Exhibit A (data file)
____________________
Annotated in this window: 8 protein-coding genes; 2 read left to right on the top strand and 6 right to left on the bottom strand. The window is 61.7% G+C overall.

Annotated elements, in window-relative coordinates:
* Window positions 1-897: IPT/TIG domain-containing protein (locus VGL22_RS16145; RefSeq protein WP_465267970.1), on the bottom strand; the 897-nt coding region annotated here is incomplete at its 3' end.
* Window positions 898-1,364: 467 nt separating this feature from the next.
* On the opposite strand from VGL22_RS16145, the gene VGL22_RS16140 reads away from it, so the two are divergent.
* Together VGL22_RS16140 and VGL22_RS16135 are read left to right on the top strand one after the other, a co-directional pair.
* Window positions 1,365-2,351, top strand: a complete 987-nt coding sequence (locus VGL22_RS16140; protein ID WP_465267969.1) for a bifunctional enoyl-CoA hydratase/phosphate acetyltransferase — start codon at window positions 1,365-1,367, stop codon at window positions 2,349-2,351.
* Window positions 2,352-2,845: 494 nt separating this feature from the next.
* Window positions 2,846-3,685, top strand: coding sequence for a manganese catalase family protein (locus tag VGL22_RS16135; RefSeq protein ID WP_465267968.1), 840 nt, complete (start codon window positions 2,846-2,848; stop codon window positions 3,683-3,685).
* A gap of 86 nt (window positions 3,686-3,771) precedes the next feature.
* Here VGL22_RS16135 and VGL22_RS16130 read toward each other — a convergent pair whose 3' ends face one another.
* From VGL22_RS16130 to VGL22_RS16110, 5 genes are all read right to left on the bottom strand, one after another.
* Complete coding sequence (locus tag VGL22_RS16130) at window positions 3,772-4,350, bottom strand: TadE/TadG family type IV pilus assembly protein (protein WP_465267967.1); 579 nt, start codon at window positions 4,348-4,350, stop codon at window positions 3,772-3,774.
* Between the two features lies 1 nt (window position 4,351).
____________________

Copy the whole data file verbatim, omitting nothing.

Annotated in this window: 8 protein-coding genes; 2 read left to right on the top strand and 6 right to left on the bottom strand. The window is 61.7% G+C overall.

Annotated elements, in window-relative coordinates:
* Window positions 1-897: IPT/TIG domain-containing protein (locus VGL22_RS16145; RefSeq protein WP_465267970.1), on the bottom strand; the 897-nt coding region annotated here is incomplete at its 3' end.
* Window positions 898-1,364: 467 nt separating this feature from the next.
* On the opposite strand from VGL22_RS16145, the gene VGL22_RS16140 reads away from it, so the two are divergent.
* Together VGL22_RS16140 and VGL22_RS16135 are read left to right on the top strand one after the other, a co-directional pair.
* Window positions 1,365-2,351, top strand: a complete 987-nt coding sequence (locus VGL22_RS16140; protein ID WP_465267969.1) for a bifunctional enoyl-CoA hydratase/phosphate acetyltransferase — start codon at window positions 1,365-1,367, stop codon at window positions 2,349-2,351.
* Window positions 2,352-2,845: 494 nt separating this feature from the next.
* Window positions 2,846-3,685, top strand: coding sequence for a manganese catalase family protein (locus tag VGL22_RS16135; RefSeq protein ID WP_465267968.1), 840 nt, complete (start codon window positions 2,846-2,848; stop codon window positions 3,683-3,685).
* A gap of 86 nt (window positions 3,686-3,771) precedes the next feature.
* Here VGL22_RS16135 and VGL22_RS16130 read toward each other — a convergent pair whose 3' ends face one another.
* From VGL22_RS16130 to VGL22_RS16110, 5 genes are all read right to left on the bottom strand, one after another.
* Complete coding sequence (locus tag VGL22_RS16130) at window positions 3,772-4,350, bottom strand: TadE/TadG family type IV pilus assembly protein (protein WP_465267967.1); 579 nt, start codon at window positions 4,348-4,350, stop codon at window positions 3,772-3,774.
* Between the two features lies 1 nt (window position 4,351).